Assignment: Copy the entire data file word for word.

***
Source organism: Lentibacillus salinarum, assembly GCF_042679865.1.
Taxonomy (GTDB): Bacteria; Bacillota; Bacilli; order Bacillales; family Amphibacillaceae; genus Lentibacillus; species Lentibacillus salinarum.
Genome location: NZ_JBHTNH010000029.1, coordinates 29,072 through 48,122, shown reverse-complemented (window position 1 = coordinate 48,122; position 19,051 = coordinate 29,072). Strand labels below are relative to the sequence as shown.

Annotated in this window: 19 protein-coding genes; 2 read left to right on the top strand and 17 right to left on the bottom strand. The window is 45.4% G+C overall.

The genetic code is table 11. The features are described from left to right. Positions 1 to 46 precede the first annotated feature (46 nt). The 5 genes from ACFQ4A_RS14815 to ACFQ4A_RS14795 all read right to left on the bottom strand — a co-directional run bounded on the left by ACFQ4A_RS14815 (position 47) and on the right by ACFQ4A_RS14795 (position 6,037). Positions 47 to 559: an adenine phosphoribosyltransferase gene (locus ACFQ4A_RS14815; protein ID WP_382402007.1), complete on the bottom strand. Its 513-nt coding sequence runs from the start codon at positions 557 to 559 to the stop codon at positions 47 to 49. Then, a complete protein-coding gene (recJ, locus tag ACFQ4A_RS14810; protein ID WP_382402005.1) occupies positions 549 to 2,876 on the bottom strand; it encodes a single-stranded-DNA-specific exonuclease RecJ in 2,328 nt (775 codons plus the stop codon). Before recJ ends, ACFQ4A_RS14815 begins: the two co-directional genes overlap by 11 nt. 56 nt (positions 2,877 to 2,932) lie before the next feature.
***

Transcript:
Source organism: Lentibacillus salinarum, assembly GCF_042679865.1.
Taxonomy (GTDB): Bacteria; Bacillota; Bacilli; order Bacillales; family Amphibacillaceae; genus Lentibacillus; species Lentibacillus salinarum.
Genome location: NZ_JBHTNH010000029.1, coordinates 29,072 through 48,122, shown reverse-complemented (window position 1 = coordinate 48,122; position 19,051 = coordinate 29,072). Strand labels below are relative to the sequence as shown.

Annotated in this window: 19 protein-coding genes; 2 read left to right on the top strand and 17 right to left on the bottom strand. The window is 45.4% G+C overall.

The genetic code is table 11. The features are described from left to right. Positions 1 to 46 precede the first annotated feature (46 nt). The 5 genes from ACFQ4A_RS14815 to ACFQ4A_RS14795 all read right to left on the bottom strand — a co-directional run bounded on the left by ACFQ4A_RS14815 (position 47) and on the right by ACFQ4A_RS14795 (position 6,037). Positions 47 to 559: an adenine phosphoribosyltransferase gene (locus ACFQ4A_RS14815; protein ID WP_382402007.1), complete on the bottom strand. Its 513-nt coding sequence runs from the start codon at positions 557 to 559 to the stop codon at positions 47 to 49. Then, a complete protein-coding gene (recJ, locus tag ACFQ4A_RS14810; protein ID WP_382402005.1) occupies positions 549 to 2,876 on the bottom strand; it encodes a single-stranded-DNA-specific exonuclease RecJ in 2,328 nt (775 codons plus the stop codon). Before recJ ends, ACFQ4A_RS14815 begins: the two co-directional genes overlap by 11 nt. 56 nt (positions 2,877 to 2,932) lie before the next feature.